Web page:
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Comment Re:Not until Anti-Aliasing isn't a thing (Score 1) 414

AA was a solution to get around lower res screens jagging everything up. It was not designed with higher screens in mind. People were running 800x600 displays when hardware acceleration became a thing at the consumer level.

The N64, notorious for it's aggressive AA, regularly had games running in 320x240..

Comment Re:Not until Anti-Aliasing isn't a thing (Score 1) 414

I can't wait for that day.

But knowing gamers, we could have a 1,920,000 x 1,080,000 pixel 15 inch screen and they'd STILL turn on 16xAA.

I actually thought this was the whole reason why Apple is pushing their Retina display - they can get more performance out of their portable GPUs if they can stay away from wasting power on an AA pass.

Comment Here's a suggestion (Score 2) 561

Crank up SafeSearch, then use OpenDNS for further filtering, and then actually supervise your kid while they use the internet and inform them of why certain things are bad/scary instead of leaving them alone to deal with it.

Don't wish for a bubble and then wonder why after leaving the bubble they just click on everything.

Plus, you're just going to have the usual issue that one community / city / state's idea of what is acceptable for kids and what is not is going to be drastically different than another community / city / state.

Comment Re:Woot..? (Score 1) 57

You don't even need a chip anymore as of at least 4 (5?) years ago. Now you just play a song on the dashboard to unlock the hard drive, then plug the drive into a computer running a custom Linux bootcd, and it installs everything for you. All you need to do is open the console itself.

Did it this way after I decommissioned my OXbox when I got a 360 just to play around with it.

Comment Re:So?? (Score 2) 173

I worked in a library for a long time. The only way a book got thrown out is if it's condition was really bad, ie it was puked on or had a significant number of pages torn out. A book could potentionally be sent into storage but it was never thrown away for space, even books that we had ~200 copies of due to their popularity. And those books remained in the system and could be pulled out of storage if a patron wanted it. Financially, it's cheaper to keep it in storage and still let patrons check it out via book search than it would be to throw it away, and then spend money ordering it when a patron came in looking for it.

There were books on the shelf in the library I worked at that had been on the shelf, not checked out, for over 10 years. One book had the metal shelf end piece permanently outlined via the sun bleaching it into the cover.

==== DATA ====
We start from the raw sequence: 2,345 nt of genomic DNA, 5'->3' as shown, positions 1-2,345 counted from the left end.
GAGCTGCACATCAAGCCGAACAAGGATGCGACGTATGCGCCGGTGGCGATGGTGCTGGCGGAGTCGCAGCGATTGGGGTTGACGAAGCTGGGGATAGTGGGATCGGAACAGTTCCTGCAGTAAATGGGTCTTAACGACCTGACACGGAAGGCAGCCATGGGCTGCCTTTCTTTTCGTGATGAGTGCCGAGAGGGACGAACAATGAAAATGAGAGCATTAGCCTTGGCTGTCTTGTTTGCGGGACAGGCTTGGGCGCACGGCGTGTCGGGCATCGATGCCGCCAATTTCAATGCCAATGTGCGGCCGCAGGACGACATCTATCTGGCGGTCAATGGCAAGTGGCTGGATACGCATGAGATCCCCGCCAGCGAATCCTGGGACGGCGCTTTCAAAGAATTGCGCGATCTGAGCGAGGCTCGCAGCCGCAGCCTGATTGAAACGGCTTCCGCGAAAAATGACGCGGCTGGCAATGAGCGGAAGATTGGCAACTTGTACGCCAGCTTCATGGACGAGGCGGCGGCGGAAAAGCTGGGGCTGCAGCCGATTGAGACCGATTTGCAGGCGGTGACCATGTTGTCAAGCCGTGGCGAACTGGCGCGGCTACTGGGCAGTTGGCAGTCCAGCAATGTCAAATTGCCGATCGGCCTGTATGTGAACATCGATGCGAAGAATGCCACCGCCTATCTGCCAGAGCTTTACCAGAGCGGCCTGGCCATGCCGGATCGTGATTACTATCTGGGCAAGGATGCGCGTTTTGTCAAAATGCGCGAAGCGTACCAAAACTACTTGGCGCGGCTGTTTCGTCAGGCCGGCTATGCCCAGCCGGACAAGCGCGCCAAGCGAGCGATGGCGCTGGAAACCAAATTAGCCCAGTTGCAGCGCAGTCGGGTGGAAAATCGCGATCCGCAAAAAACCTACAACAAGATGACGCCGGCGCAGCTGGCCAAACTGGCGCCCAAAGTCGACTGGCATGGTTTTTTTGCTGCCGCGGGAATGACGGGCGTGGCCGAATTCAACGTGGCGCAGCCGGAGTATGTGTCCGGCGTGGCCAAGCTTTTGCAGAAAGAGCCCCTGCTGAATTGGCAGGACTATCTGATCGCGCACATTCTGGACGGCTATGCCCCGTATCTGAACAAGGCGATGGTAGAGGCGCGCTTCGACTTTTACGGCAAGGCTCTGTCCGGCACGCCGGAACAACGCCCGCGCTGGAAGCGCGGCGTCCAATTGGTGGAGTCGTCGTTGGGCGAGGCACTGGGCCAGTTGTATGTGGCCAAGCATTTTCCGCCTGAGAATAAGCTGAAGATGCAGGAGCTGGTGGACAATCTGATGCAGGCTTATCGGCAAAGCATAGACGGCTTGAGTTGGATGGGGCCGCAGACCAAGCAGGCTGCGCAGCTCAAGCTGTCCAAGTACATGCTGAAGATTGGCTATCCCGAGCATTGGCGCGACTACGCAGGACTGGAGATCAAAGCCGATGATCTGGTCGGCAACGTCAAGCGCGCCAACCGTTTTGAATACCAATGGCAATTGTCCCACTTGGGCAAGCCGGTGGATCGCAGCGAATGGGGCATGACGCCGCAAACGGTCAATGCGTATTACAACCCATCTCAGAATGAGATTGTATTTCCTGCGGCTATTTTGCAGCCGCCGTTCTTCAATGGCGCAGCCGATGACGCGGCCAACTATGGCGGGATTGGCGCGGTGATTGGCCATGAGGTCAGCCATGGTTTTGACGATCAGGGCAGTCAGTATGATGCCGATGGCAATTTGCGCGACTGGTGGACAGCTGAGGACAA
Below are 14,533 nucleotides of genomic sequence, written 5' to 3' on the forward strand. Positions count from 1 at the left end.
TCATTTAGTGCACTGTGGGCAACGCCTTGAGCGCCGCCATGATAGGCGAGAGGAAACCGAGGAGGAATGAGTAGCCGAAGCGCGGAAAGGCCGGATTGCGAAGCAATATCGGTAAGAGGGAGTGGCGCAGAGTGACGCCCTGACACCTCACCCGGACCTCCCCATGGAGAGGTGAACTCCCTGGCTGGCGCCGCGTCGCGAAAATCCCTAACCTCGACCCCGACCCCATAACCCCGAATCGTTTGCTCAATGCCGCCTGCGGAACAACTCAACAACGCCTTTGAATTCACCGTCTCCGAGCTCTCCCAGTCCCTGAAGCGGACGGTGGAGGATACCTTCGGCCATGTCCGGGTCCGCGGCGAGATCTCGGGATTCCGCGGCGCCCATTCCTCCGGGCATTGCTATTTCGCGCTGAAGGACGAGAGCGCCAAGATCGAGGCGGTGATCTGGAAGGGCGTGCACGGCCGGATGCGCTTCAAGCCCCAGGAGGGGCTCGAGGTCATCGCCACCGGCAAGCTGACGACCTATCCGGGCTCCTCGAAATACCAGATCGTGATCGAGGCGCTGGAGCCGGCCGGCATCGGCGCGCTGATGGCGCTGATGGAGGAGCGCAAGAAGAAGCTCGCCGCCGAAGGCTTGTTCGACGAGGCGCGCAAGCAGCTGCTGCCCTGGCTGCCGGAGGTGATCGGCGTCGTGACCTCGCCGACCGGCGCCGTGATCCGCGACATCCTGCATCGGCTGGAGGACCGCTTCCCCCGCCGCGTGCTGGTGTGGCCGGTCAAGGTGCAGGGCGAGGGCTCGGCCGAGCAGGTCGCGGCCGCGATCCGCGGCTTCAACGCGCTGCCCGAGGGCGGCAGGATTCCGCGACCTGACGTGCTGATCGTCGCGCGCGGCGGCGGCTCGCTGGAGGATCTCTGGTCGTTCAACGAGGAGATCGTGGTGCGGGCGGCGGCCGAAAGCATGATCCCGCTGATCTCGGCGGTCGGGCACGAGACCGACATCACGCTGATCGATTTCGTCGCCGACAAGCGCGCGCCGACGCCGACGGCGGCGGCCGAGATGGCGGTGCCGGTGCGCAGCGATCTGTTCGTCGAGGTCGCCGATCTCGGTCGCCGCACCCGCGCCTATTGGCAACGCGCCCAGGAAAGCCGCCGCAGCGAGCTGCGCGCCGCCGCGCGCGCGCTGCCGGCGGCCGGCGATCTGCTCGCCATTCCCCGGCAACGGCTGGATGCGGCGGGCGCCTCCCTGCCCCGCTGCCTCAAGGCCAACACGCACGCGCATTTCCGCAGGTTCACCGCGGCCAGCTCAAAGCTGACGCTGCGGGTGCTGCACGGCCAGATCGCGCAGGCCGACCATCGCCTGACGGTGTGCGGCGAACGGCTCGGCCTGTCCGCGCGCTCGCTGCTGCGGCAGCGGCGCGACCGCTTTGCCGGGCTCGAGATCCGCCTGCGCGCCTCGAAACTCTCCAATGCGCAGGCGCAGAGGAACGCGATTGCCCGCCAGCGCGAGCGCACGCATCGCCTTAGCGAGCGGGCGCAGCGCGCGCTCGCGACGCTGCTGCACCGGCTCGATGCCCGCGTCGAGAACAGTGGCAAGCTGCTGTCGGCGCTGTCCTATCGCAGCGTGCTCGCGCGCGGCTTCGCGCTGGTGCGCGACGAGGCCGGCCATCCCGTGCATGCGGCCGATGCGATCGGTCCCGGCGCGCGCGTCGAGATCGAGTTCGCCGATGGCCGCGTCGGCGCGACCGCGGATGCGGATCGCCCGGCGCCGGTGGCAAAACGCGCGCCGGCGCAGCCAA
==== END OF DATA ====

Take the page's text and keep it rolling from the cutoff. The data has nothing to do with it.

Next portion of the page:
Comment Re:Funding (Score 1) 1026

Except our overseas bases have nothing to do with projection because we already have nukes that do that for us. The vast majority of them are simply token presence in order to justify retaliation in case someone else attacks that country. The people we have stationed in South Korea aren't there to be a foothold, they're there to be wiped out if North Korea decides to become crazy enough to unleash their artillery onto SK and justify us retaliating instantly.

If a "big war" ever goes down again all of our overseas bases in hostile countries would be the first things wiped out. Any friendly countries would only need a day or so to set up a base for us in their borders, or for friendly countries to set up bases in ours.

Comment Re:Wishing won't make it so. (Score 1) 470

The issue with the "real internet" at the time is AOL was selling dialup for 20$ a month and the local phone company was selling it for 50$.

Although we learned as soon as we got a working Windows 95 computer that we could just connect in AOL, minimize the window, and fire up the browser/etc seperately.. not something that was really possible on the ol' Win 3.1 computer due to low RAM.

Comment Re:Shit like this annoys me (Score 1) 419

The issue is that 1) One of the largest retailers, Wal-Mart, will not sell an AO rated game. So even if MS, Sony and Nintendo allowed AO games to be licensed, you'd sell like 10 copies. 2) But on the other hand, they will sell unrated (ie, no ESRB involvement whatsoever) PC games. 3) You have to try REALLY REALLY hard to even get an AO rating from the ESRB. 4) So if you're making a game that you know for sure is going to be AO from the start, you might as well just make it for PC/Mac and sell it online anyway. However, I still do agree that a ratings system is kind of pointless when the "worst" rating isn't even usable.

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